We left Wanaka and began our journey up the west coast of South Island towards Glacier Country. One of the first accessible beaches we came to had warning signs of debris from the sea on the highway during high tides.  We were amazed to see so much wood washed up by the sea onto the beach.  People had taken to building little houses and various structures from the branches, strewn all over, as far as the eye could see.

There are two giant glaciers on the west coast and our first glacier was to be Fox Glacier.   Due to time constraints, we decided to hike to only one of these two glaciers, situated 23 kms apart, so we got as close as we could to Fox Glacier, took some photos and then moved along to the Franz Josef glacier, near to where we would be spending the night.

These glaciers lie within a breathtaking World Heritage Area and are some of the biggest attractions on the West Coast.  They are unique as they descend from the Southern Alps to less than 300 metres above sea level, amidst the greenery and lushness of a temperate rainforest.

Due to strong snowfall, the Franz Josef is one of the few glaciers in New Zealand which was still growing as of 2007, while others have been shrinking heavily, a process attributed to global warming.   Having retreated several kilometres between the 1940s and 1980s, the glacier entered an advancing phase in 1984 and at times has advanced at the phenomenal (by glacial standards) rate of 70 cm a day.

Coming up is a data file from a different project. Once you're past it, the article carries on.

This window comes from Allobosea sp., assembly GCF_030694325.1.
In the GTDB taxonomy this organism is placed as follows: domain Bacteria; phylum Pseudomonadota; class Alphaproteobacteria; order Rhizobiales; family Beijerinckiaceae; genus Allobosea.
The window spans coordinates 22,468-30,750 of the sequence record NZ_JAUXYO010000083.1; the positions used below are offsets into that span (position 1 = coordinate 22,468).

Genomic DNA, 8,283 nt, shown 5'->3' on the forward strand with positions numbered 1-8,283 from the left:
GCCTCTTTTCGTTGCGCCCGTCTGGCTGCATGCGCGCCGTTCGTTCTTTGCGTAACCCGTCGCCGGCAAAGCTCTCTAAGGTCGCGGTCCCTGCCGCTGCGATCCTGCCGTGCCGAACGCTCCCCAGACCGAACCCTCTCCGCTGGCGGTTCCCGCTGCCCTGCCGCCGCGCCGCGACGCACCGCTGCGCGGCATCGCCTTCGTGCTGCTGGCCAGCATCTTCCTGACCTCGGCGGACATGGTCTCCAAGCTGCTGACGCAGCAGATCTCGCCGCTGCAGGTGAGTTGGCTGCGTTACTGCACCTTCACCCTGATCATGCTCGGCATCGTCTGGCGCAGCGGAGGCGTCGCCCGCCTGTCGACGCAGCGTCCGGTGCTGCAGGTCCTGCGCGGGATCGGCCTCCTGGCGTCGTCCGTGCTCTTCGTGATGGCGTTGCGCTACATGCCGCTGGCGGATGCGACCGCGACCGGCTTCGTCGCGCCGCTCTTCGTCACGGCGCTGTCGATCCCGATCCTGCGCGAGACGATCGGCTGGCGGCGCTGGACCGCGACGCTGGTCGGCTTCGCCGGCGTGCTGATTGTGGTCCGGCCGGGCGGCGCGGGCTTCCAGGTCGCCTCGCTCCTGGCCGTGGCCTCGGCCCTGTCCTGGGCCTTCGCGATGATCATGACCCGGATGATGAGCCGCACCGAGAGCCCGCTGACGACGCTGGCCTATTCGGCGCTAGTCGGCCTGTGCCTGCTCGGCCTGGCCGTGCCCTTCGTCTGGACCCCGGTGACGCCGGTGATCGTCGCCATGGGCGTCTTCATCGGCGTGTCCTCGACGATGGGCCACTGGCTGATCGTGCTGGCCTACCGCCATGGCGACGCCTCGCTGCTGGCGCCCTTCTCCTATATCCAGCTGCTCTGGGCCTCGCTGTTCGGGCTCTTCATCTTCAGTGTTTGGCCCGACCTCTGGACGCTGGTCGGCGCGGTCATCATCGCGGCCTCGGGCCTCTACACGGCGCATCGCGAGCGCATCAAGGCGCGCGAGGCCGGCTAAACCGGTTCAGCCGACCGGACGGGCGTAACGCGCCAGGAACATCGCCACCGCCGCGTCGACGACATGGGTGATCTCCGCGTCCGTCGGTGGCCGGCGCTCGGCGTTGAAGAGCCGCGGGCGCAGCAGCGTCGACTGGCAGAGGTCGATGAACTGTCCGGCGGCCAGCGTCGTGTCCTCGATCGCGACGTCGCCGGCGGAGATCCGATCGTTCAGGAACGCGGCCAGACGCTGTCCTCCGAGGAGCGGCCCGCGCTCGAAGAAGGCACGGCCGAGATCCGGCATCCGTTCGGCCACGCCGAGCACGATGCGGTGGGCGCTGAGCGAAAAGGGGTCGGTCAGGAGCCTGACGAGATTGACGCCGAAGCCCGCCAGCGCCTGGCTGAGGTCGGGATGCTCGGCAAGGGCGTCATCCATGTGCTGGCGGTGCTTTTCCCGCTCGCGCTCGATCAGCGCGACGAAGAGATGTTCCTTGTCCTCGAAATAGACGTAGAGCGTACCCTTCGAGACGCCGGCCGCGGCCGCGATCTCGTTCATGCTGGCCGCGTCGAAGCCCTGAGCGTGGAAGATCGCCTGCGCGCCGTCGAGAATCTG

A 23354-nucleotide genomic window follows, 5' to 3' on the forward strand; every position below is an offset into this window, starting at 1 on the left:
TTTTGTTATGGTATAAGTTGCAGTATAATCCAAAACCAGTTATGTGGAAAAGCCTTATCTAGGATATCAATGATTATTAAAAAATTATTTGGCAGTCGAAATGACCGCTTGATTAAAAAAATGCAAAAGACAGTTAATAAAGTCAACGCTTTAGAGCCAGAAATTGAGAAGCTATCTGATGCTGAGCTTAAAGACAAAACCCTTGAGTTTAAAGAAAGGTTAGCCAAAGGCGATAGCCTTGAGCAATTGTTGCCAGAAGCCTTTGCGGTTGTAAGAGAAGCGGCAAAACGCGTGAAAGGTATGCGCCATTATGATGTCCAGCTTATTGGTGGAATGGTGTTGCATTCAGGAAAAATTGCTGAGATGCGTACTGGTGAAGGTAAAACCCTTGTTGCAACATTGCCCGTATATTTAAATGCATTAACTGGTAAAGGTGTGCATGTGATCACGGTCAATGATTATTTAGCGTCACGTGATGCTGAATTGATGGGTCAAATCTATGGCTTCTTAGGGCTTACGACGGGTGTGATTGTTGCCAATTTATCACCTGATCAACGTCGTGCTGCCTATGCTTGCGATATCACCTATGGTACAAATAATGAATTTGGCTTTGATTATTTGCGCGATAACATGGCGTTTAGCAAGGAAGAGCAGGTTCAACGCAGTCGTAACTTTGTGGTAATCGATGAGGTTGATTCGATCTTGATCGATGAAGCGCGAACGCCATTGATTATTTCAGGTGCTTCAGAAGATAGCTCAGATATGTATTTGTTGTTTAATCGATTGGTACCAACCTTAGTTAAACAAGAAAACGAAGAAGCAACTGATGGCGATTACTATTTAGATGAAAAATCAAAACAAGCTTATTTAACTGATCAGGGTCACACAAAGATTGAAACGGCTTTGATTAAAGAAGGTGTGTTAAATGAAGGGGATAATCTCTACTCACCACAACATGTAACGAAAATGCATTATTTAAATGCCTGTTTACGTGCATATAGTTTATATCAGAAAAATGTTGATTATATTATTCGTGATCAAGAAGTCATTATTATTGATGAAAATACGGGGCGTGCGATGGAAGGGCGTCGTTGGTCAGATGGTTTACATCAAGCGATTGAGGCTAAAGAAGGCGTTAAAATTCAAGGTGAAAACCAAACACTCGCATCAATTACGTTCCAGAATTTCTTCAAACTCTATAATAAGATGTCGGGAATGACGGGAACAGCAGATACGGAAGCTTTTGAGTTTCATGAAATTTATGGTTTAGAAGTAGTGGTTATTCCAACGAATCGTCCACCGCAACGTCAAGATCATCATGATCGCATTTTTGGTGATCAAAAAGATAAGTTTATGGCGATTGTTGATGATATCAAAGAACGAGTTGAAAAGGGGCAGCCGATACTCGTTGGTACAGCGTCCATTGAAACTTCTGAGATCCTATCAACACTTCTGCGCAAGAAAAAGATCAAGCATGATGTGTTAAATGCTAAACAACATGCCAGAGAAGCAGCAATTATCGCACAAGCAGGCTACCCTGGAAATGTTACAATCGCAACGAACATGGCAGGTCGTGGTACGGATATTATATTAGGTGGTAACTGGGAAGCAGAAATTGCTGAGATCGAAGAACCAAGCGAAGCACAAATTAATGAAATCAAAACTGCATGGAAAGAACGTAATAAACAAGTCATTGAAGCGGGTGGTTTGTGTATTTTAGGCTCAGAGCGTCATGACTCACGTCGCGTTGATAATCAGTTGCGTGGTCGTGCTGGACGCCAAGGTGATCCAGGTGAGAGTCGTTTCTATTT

We made our way across the pebbly floor of what used to be underneath the glacier itself, and gradually got closer and closer to the giant river of ice.  The nearer we got, the more spectacular it became.  We had been very lucky with the weather as we knew that the forecast had indicated heavy rain, and we were on our way back from our hike before any raindrops fell. 

Later in the evening, we decided to relax and rejuvenate in the Glacier Hot Pools in the township of Franz Josef.  There are three pools ranging in temperature from 36 – 40C, set in a lush tropical rainforest –  under canopies to protect you from the sun, or in our case, rain!  Actually the rain added to the atmosphere as the steam from the pools swirled through the spotlights lighting the ferns and native bush all around us.